- In fiscal year 2016–2017, how successful were Juvenile Justice Crime Prevention Act programs and initiatives, as measured by the six state-mandated outcome measures and county-mandated supplemental measures?
California's Juvenile Justice Crime Prevention Act was designed to provide a stable funding source for juvenile programs that have proven effective in curbing crime among at-risk and young offenders. It provides funds to counties to add evidence-based programs and services for juvenile probationers identified with higher needs for special services than needs identified for routine probationers, at-risk youths who have not entered the probation system but who live or attend school in areas of high crime or who have other factors that potentially predispose them to criminal activities, and youths in juvenile halls. The California state legislature requires the Board of State and Community Corrections to submit annual reports evaluating the program on six outcome measures: (1) successful completion of probation, (2) arrests, (3) probation violations, (4) incarcerations, (5) successful completion of restitution, and (6) successful completion of community service. Each county can also measure supplemental outcomes. The report also compares juvenile justice system costs for program youths in the six months before they entered a program and in the six months after entering the program. Differences in outcomes between program participants and comparison-group youths are relatively small, but they are consistent enough that they appear to be real differences rather than statistical anomalies. County-developed supplemental outcomes tend to be more favorable than state-mandated big six outcomes, although samples tend to be considerably smaller than for big six outcomes.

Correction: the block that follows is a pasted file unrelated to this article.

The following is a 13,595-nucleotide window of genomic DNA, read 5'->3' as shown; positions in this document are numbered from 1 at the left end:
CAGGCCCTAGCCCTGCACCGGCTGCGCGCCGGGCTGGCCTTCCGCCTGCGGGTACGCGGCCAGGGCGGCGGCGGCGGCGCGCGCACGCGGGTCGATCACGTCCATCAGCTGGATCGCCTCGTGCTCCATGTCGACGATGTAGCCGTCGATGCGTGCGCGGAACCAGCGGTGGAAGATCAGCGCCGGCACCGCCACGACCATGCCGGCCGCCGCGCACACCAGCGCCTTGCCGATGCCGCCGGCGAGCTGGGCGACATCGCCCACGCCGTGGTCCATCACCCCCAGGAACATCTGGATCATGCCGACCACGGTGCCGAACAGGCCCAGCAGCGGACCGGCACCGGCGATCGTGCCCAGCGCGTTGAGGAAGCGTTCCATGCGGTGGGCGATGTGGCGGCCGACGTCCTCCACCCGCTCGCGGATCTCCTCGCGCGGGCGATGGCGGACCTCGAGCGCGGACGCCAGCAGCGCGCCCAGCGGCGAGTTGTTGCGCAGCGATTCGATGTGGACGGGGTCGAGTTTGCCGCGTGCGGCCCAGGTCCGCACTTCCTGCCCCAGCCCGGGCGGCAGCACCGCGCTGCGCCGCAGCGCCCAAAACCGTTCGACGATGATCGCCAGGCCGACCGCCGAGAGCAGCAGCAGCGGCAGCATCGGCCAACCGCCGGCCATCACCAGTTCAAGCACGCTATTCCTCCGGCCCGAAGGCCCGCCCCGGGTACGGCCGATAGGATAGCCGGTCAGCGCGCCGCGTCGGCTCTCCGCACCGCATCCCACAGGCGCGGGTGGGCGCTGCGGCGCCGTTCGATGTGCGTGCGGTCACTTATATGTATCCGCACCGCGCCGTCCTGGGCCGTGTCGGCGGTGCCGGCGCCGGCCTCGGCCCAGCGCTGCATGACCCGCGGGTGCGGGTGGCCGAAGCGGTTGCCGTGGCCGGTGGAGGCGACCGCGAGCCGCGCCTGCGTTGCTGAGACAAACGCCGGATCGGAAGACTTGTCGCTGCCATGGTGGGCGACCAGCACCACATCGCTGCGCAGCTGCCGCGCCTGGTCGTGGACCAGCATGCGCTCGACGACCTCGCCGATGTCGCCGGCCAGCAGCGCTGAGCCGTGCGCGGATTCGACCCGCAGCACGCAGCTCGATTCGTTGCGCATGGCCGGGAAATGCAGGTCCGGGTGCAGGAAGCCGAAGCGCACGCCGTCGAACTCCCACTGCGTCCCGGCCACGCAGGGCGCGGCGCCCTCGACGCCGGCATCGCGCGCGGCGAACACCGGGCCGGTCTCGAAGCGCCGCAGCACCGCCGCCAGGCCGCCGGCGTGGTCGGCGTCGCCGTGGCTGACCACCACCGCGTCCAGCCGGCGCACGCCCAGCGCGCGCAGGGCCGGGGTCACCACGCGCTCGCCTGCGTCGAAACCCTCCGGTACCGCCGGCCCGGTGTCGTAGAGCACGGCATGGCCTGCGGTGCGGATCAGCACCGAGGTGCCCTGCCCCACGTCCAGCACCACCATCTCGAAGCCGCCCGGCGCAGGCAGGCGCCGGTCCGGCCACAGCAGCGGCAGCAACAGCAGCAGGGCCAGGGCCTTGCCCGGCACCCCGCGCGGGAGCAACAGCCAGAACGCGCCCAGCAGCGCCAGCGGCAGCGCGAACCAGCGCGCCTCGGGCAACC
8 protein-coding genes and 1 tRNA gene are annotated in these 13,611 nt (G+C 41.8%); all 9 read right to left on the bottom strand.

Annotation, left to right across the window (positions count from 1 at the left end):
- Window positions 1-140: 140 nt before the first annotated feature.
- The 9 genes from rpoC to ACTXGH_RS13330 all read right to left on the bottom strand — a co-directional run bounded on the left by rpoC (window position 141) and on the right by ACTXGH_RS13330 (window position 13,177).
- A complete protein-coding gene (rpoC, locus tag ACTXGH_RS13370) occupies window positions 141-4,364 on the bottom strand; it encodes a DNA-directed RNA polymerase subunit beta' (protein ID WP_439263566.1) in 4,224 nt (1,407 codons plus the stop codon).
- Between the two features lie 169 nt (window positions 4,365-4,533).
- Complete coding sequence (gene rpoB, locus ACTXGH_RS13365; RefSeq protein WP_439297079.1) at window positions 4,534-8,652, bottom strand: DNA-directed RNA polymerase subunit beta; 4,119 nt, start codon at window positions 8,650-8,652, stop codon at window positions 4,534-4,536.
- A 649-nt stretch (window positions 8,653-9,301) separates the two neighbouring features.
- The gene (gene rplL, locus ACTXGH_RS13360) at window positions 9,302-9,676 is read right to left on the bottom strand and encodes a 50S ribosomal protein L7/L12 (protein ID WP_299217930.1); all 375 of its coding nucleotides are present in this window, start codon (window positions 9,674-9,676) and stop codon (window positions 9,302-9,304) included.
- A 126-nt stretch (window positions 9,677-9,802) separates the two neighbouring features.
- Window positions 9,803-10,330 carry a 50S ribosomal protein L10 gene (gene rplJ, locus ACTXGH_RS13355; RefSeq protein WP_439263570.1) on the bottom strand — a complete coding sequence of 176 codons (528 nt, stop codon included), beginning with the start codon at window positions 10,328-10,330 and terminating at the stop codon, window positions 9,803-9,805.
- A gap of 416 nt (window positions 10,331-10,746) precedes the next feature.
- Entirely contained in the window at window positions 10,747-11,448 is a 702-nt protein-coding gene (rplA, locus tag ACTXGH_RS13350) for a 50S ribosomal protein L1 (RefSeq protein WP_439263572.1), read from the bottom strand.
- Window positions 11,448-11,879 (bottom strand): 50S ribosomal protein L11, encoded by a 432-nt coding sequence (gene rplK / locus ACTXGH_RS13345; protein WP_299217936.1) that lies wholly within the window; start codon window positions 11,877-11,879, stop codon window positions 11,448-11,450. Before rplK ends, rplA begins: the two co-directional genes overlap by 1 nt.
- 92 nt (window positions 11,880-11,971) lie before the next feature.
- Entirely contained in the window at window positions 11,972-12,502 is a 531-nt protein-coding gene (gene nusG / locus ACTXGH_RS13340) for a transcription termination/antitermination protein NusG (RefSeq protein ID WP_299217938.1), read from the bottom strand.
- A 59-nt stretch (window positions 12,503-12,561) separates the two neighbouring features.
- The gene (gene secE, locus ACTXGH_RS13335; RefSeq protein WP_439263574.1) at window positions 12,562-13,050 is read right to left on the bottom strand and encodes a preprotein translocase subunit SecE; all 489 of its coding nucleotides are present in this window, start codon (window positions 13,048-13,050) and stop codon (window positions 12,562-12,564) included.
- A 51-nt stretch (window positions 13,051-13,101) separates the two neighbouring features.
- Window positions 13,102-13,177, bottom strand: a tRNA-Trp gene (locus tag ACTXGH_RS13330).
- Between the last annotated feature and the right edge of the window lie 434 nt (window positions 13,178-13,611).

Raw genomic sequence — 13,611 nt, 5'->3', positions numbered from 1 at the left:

Treatment and comparison groups differed significantly on state-mandated outcomes.
- Participants in the Enhanced Mental Health Services initiative had significantly higher rates of completion of community service.
- Participants in the Enhanced Services to High-Risk/High-Need Youths initiative did at least as well as the previous year's cohort in five of the big six outcomes and exceeded expectations for rates of arrest.
- Participants in the Enhanced School- and Community-Based Services initiative had significantly more-positive outcomes than the comparison-group youths in five of the big six outcome measures. For the programs that used educational measures as supplemental outcomes, school attendance improved significantly in the term following program entry. School suspensions and expulsions also dropped, although the differences were not always statistically significant. Among participants in the school-based programs, test scores were significantly higher for strengths and significantly lower for risks and barriers, except for strengths in the very small School-Based Probation Supervision for Middle School Probationers program. Abolish Chronic Truancy and Inside-Out Writers showed significant improvements in supplemental outcomes as well.
Treatment and comparison groups differed significantly on county-mandated outcomes, but samples were small enough to warrant caution in interpretation.
- Supplemental outcomes in the Enhanced Mental Health Services initiative showed significant differences in Brief Symptom Inventory scores for youths in the Mental Health Screening, Assessment, and Treatment program and in school attendance for Multisystemic Therapy participants.
- In the Enhanced Services to High-Risk/High-Need Youths initiative, self-efficacy scores improved significantly for Gender-Specific Community youths. Among High Risk/High Need participants, measures of family relations also improved significantly.
The research described in this report was conducted by the Justice Policy Program within RAND Justice, Infrastructure, and Environment.
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